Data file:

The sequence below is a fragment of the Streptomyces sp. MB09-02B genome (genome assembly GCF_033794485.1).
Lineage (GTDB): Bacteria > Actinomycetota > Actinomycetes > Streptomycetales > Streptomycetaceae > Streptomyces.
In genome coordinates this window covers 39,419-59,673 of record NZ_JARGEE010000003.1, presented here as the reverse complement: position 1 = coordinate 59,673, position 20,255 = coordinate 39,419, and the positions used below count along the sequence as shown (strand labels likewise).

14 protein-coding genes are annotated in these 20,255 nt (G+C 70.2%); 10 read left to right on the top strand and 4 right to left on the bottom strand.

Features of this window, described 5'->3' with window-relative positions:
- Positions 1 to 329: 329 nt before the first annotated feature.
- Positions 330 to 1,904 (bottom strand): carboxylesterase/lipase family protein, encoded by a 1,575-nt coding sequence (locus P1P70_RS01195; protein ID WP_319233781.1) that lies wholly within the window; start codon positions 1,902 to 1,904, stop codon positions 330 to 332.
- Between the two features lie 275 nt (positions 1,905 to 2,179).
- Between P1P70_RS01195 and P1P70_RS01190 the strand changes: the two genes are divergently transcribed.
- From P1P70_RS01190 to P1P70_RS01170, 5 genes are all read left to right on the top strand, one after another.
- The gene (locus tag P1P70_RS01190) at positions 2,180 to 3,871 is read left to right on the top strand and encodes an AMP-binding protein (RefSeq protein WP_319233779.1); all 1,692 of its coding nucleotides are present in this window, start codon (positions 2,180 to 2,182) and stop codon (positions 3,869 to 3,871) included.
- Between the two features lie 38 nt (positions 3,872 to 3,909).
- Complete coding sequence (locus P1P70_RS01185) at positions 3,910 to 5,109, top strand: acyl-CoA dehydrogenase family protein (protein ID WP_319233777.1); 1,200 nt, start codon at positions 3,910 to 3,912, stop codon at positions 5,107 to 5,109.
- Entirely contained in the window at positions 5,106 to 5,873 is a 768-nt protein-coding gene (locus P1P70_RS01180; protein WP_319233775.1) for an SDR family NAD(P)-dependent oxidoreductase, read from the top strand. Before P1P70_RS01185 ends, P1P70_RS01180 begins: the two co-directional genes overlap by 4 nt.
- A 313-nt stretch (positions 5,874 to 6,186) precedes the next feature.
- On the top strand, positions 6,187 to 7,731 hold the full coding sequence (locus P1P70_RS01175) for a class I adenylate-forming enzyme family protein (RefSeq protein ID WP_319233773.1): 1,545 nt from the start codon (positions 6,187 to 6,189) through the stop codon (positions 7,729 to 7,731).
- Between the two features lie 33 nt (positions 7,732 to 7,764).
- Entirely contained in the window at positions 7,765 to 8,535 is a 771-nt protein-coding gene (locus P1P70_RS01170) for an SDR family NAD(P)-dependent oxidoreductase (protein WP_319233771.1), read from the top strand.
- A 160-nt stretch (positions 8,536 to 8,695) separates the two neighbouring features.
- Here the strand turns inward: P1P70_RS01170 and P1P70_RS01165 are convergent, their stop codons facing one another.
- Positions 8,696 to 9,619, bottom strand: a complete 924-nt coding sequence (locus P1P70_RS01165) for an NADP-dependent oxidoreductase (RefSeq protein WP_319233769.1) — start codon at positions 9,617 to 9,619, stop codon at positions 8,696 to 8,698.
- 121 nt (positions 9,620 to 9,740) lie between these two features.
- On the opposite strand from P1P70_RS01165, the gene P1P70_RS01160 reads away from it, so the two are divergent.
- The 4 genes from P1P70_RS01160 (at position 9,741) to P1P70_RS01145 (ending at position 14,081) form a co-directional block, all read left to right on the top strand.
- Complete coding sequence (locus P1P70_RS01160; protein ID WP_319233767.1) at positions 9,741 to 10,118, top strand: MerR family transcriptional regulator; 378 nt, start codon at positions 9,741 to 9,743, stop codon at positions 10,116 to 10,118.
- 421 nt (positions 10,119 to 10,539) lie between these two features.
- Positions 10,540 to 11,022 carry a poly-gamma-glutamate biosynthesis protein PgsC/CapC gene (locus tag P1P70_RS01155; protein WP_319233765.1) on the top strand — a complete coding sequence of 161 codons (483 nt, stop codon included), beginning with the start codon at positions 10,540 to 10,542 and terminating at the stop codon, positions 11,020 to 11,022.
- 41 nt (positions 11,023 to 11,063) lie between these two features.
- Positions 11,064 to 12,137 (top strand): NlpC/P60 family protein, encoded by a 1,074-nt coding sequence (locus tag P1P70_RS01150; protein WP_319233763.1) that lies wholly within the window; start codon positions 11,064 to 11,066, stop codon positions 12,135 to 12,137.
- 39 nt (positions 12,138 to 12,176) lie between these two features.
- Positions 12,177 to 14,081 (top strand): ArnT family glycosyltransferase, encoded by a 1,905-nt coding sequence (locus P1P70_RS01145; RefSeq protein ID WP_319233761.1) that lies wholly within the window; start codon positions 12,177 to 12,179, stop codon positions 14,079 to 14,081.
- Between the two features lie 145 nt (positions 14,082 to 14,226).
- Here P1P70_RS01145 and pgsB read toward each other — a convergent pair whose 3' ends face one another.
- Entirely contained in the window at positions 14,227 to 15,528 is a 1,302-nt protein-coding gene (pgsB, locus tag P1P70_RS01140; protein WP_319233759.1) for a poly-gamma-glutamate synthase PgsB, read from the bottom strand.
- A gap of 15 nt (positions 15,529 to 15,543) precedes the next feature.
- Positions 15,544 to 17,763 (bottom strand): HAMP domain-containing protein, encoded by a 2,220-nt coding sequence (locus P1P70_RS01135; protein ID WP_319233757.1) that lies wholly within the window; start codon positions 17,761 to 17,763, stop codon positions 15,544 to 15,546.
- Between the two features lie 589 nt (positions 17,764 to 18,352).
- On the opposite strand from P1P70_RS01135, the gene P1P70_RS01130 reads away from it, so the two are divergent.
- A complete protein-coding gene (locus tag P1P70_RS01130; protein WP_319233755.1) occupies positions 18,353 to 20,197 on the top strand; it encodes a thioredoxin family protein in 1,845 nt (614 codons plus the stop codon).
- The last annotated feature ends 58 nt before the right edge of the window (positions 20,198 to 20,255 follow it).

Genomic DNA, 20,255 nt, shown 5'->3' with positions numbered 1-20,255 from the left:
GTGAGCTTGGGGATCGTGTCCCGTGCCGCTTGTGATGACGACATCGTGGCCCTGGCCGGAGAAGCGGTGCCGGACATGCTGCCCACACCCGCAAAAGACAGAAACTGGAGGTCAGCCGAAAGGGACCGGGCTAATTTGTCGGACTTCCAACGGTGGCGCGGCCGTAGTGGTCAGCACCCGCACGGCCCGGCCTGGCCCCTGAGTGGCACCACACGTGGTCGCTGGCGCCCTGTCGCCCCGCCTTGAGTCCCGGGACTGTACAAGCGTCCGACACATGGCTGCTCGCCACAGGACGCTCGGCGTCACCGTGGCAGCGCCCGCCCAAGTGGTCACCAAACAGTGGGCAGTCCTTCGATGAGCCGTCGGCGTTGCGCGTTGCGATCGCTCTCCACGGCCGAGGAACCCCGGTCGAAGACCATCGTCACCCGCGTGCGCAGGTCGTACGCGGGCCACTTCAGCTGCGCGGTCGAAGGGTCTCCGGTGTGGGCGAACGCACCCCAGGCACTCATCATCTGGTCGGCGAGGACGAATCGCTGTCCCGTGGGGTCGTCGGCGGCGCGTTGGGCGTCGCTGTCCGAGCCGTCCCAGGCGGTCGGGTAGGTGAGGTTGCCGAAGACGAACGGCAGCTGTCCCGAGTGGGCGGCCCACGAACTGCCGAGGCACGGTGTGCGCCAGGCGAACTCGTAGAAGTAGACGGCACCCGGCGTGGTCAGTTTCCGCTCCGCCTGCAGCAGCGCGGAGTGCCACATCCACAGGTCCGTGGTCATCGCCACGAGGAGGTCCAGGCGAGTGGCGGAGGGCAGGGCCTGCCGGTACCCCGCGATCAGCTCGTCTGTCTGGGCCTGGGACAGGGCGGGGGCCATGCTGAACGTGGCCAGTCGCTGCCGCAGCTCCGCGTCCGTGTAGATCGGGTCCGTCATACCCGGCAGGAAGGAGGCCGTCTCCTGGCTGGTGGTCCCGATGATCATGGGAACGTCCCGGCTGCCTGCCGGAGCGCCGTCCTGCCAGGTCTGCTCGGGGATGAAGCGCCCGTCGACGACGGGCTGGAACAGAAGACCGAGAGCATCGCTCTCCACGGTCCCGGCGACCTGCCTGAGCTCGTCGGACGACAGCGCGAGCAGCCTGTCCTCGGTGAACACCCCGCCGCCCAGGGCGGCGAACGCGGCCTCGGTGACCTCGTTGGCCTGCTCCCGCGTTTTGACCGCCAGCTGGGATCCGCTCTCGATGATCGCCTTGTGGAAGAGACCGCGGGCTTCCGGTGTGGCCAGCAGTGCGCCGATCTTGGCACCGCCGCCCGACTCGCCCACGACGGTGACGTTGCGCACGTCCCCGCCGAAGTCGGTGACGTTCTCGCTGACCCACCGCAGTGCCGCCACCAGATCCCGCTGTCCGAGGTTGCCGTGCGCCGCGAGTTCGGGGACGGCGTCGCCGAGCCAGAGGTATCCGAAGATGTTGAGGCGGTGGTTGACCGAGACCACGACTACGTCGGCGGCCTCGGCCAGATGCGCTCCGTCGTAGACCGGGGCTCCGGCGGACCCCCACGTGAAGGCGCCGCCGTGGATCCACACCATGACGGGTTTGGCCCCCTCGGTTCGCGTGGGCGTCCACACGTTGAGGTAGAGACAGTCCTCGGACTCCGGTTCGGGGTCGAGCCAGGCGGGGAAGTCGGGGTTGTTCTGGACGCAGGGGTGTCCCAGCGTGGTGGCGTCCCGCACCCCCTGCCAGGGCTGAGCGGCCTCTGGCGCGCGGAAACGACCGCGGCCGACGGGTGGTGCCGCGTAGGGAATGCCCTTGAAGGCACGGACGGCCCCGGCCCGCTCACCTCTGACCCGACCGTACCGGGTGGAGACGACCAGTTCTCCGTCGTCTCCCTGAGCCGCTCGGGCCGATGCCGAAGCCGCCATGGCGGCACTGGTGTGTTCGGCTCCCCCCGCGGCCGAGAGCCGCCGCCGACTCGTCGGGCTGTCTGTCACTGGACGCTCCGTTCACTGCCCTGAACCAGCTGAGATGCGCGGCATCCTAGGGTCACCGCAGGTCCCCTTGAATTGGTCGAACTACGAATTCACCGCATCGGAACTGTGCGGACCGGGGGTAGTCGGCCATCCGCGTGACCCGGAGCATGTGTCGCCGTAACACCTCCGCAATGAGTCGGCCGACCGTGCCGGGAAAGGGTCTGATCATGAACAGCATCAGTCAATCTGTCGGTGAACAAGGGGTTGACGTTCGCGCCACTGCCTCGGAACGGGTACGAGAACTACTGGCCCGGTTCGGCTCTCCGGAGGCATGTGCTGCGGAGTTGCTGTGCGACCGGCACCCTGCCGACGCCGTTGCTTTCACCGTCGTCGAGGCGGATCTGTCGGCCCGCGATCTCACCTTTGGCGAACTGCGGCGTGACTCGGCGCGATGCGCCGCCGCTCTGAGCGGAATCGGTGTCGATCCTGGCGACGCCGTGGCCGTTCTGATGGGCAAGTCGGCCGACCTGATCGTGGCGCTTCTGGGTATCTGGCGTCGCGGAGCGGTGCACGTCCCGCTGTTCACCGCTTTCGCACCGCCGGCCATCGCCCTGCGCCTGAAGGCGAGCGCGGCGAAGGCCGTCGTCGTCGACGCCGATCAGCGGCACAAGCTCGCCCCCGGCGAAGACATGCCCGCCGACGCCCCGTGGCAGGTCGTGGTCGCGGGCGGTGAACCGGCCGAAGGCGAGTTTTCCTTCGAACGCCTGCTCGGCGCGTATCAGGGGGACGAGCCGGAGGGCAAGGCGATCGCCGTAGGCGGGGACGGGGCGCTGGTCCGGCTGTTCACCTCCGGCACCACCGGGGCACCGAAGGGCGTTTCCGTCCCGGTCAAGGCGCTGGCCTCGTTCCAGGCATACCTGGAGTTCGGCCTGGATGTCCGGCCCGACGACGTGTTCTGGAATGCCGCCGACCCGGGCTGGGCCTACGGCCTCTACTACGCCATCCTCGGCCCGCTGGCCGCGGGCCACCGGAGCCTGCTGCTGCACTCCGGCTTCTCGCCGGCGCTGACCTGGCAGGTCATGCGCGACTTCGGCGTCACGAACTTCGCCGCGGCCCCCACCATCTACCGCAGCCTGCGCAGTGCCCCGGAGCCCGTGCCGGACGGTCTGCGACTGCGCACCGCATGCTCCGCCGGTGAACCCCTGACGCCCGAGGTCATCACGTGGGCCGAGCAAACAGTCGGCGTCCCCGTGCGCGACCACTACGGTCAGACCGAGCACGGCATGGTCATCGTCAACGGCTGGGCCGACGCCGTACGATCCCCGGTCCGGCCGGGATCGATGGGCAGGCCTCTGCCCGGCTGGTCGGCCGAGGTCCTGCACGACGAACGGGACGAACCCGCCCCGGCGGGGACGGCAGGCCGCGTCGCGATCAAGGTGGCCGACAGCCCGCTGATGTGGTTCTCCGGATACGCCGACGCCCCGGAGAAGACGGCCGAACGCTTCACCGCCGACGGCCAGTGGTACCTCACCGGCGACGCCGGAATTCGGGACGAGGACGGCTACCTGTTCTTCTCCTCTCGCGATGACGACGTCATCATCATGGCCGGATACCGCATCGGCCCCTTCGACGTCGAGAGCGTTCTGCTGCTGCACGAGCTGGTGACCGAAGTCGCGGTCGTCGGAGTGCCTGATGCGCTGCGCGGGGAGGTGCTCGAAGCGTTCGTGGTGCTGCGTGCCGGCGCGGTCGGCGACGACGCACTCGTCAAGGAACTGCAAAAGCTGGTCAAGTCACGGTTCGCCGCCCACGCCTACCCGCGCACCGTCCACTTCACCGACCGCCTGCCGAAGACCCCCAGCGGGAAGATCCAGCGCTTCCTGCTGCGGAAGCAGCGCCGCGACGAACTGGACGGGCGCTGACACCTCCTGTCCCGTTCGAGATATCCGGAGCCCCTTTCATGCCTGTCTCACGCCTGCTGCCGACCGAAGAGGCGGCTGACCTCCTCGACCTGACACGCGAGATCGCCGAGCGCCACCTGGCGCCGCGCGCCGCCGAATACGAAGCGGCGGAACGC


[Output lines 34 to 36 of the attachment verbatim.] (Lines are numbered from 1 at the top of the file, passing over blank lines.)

- Entirely contained in the window at positions 14,227 to 15,528 is a 1,302-nt protein-coding gene (pgsB, locus tag P1P70_RS01140; protein WP_319233759.1) for a poly-gamma-glutamate synthase PgsB, read from the bottom strand.
- A gap of 15 nt (positions 15,529 to 15,543) precedes the next feature.
- Positions 15,544 to 17,763 (bottom strand): HAMP domain-containing protein, encoded by a 2,220-nt coding sequence (locus P1P70_RS01135; protein ID WP_319233757.1) that lies wholly within the window; start codon positions 17,761 to 17,763, stop codon positions 15,544 to 15,546.